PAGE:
Thus far the Hashemite Kingdom of Jordan has weathered the storm that has swept across the Middle East since the beginning of the year. But the relative calm in Amman is an illusion. The unspoken truth is that the Palestinians, the country’s largest ethnic group, have developed a profound hatred of the regime and view the Hashemites as occupiers of eastern Palestine—intruders rather than legitimate rulers. This, in turn, makes a regime change in Jordan more likely than ever. Such a change, however, would not only be confined to the toppling of yet another Arab despot but would also open the door to the only viable peace solution—and one that has effectively existed for quite some time: a Palestinian state in Jordan.
Abdullah’s Apartheid Policies

The majority Palestinian population of Jordan bridles at the advantages and benefits bestowed on the minority Bedouins. Advancement in the civil service, as well as in the military, is almost entirely a Bedouin prerogative with the added insult that Palestinians pay the lion’s share of the country’s taxes.
Despite having held a comprehensive national census in 2004, the Jordanian government would not divulge the exact percentage of Palestinians in the kingdom. Nonetheless, the secret that everyone seems to know but which is never openly admitted is that Palestinians make up the vast majority of the population.

In his 2011 book, Our Last Best Chance, King Abdullah claimed that the Palestinians make up a mere 43 percent. The U.S. State Department estimates that Palestinians make up “more than half” of Jordanians[1] while in a 2007 report, written in cooperation with several Jordanian government bodies, the London-based Oxford Business Group stated that at least two thirds of Jordan’s population were of Palestinian origin.[2] Palestinians make up the majority of the population of Jordan’s two largest cities, Amman and Zarqa, which were small, rural towns before the influx of Palestinians arrived in 1967 after Jordan’s defeat in the Six-Day War.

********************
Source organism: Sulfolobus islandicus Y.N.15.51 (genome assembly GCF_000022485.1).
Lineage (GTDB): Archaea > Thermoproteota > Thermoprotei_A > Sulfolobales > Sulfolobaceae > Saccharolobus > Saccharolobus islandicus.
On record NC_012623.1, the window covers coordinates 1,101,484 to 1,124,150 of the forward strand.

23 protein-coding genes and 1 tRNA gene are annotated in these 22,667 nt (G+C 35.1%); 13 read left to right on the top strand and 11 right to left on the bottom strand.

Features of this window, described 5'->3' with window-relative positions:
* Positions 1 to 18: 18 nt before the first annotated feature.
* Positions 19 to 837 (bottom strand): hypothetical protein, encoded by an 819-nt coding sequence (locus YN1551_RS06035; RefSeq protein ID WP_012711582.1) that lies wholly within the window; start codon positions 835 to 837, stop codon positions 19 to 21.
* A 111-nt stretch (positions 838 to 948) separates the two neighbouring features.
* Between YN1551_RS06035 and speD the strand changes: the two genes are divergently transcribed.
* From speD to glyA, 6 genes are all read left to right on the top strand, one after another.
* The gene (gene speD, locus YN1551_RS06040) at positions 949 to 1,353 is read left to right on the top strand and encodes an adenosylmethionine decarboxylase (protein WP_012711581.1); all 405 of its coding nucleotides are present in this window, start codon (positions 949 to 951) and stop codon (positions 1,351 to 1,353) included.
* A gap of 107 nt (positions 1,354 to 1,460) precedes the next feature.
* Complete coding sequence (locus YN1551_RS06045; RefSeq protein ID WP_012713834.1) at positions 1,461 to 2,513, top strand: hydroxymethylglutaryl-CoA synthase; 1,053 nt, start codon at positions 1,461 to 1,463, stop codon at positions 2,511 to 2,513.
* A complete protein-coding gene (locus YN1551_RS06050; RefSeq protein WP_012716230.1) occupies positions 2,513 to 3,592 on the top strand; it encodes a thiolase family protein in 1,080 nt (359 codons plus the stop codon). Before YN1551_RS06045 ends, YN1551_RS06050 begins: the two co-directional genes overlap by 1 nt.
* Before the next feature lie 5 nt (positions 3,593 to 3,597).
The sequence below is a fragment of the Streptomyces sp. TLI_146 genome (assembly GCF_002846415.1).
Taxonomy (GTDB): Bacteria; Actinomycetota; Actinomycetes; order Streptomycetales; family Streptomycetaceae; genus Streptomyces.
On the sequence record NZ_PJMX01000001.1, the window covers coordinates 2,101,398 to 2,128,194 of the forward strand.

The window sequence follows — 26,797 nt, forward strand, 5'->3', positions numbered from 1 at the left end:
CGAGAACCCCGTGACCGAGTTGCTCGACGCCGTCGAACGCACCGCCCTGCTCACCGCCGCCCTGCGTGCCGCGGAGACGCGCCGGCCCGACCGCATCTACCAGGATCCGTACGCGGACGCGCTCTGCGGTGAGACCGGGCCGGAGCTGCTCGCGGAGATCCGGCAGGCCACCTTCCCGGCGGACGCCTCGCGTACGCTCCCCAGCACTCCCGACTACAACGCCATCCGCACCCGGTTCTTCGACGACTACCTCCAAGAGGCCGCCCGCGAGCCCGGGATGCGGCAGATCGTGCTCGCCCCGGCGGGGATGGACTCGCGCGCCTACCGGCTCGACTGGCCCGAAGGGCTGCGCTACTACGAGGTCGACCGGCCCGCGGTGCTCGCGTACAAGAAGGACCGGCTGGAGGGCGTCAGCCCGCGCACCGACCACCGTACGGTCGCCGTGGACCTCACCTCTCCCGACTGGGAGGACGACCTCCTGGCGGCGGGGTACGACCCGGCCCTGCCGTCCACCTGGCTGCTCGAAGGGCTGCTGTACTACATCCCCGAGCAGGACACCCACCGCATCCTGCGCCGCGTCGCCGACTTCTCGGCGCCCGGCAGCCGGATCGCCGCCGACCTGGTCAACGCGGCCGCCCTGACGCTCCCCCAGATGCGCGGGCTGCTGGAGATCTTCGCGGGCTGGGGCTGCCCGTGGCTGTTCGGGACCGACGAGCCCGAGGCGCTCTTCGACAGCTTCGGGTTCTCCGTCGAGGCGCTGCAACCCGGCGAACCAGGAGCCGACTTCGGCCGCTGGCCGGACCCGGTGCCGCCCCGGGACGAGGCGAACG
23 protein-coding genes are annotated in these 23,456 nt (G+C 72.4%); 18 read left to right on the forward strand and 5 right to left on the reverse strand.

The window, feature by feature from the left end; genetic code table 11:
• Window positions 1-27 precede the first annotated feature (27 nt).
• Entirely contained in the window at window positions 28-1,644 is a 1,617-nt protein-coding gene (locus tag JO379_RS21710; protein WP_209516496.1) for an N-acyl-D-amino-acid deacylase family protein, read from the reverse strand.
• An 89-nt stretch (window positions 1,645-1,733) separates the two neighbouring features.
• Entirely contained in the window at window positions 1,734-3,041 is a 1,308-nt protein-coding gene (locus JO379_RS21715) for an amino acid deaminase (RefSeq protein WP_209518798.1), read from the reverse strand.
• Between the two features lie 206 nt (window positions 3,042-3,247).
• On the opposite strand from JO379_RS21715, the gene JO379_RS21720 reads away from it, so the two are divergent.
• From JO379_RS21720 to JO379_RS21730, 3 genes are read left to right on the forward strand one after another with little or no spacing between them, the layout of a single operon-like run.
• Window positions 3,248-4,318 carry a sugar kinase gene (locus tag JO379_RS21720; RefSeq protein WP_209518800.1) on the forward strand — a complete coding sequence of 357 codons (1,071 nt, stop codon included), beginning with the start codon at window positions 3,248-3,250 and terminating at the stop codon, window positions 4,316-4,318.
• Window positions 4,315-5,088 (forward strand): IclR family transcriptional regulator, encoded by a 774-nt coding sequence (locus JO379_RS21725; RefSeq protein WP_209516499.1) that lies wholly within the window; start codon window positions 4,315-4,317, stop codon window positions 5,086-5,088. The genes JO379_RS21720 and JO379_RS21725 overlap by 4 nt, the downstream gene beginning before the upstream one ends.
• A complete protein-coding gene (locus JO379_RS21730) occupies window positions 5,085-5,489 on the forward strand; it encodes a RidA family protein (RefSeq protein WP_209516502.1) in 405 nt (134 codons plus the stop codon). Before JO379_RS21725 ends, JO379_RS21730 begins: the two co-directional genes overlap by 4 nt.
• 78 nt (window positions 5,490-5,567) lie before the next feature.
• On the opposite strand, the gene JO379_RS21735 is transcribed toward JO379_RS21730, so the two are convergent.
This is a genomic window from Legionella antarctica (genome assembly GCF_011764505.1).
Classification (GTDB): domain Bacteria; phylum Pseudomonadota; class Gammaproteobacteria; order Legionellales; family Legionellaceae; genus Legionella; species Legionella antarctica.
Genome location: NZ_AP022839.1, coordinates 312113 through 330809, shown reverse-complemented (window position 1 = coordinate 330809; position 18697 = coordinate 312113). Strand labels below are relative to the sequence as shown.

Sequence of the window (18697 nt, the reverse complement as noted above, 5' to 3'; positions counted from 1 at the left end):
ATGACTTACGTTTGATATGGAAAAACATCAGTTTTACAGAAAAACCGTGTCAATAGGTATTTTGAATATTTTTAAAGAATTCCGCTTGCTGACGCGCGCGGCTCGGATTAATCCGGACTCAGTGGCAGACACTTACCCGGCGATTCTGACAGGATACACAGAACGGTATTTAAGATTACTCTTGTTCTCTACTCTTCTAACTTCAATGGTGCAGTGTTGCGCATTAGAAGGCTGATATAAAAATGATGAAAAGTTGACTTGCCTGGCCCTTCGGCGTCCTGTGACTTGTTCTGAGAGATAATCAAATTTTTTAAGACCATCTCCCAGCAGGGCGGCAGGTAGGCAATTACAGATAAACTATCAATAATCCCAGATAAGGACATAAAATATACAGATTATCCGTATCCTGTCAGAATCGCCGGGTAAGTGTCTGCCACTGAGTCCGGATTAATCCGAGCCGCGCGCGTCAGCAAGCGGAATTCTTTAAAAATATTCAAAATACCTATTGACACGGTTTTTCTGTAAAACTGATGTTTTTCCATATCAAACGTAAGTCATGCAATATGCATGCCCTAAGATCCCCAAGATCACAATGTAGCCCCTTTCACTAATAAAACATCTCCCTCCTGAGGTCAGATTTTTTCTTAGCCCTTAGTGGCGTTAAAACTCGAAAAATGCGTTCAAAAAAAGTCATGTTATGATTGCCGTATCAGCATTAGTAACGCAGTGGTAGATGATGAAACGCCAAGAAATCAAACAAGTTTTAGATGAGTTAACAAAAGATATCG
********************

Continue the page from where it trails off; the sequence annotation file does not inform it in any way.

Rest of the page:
In most countries with a record of human rights violations, vulnerable minorities are the typical victims. This has not been the case in Jordan where a Palestinian majority has been discriminated against by the ruling Hashemite dynasty, propped up by a minority Bedouin population, from the moment it occupied Judea and Samaria during the 1948 war (these territories were annexed to Jordan in April 1950 to become the kingdom’s West Bank).

The Palestinians’ Real Enemies by Efraim Karsh

Middle East Quarterly

For most of the twentieth century, inter-Arab politics were dominated by the doctrine of pan-Arabism, postulating the existence of “a single nation bound by the common ties of language, religion and history. … behind the facade of a multiplicity of sovereign states”;[1] and no single issue dominated this doctrine more than the “Palestine question” with anti-Zionism forming the main common denominator of pan-Arab solidarity and its most effective rallying cry. But the actual policies of the Arab states have shown far less concern for pan-Arab ideals, let alone for the well-being of the Palestinians, than for their own self-serving interests. Indeed, nothing has done more to expose the hollowness of pan-Arabism than its most celebrated cause.
Denying Palestinian Nationalism

Emir Faisal ibn Hussein of Mecca became the effective leader of the nascent pan-Arab movement. He placed Palestine on the pan-Arab agenda by falsely claiming that he and his father and brother had been promised the country in return for their anti-Ottoman uprising.

Consider, for instance, Emir Faisal ibn Hussein of Mecca, the celebrated hero of the “Great Arab Revolt” against the Ottoman Empire and the effective leader of the nascent pan-Arab movement. Together with his father and his older brother Abdullah, Faisal placed Palestine on the pan-Arab agenda by (falsely) claiming that they had been promised the country in return for their anti-Ottoman rising. In January 1919, he signed an agreement with Chaim Weizmann, head of the Zionists, supporting the November 1917 Balfour Declaration on the establishment of a Jewish national home in Palestine and the adoption of “all necessary measures … to encourage and stimulate immigration of Jews into Palestine on a large scale.”[2] Yet when the opportunity for self-aggrandizement arose, in March 1920, he had himself crowned king of Syria “within its natural boundaries, including Palestine.” Had either option been realized, Palestine would have disappeared from the international scene at that time.


“I hate you!” is an epithet that has been uttered by virtually every child, at some point, toward their parent, especially towards those who are rigorous when it comes to discipline. Parents who enforce rules do not do so because they want to punish their child; they do so to teach him or her right from wrong, and to point out that such rules allow households to operate more smoothly. Teachers do not discipline students because it makes them feel good, but for the betterment of the student. Rules are to be obeyed. Police in New York did not “stop and frisk” because they were targeting specific groups; they did so because they were trying to lower incidences of crime. Obviously, at all levels there are exceptions – bad parents, bad teachers and bad police – but the majority has the interests of their charges in mind. The role of a disciplinarian is not to be popular, but to allow society to function. If they do their job well, they will be respected.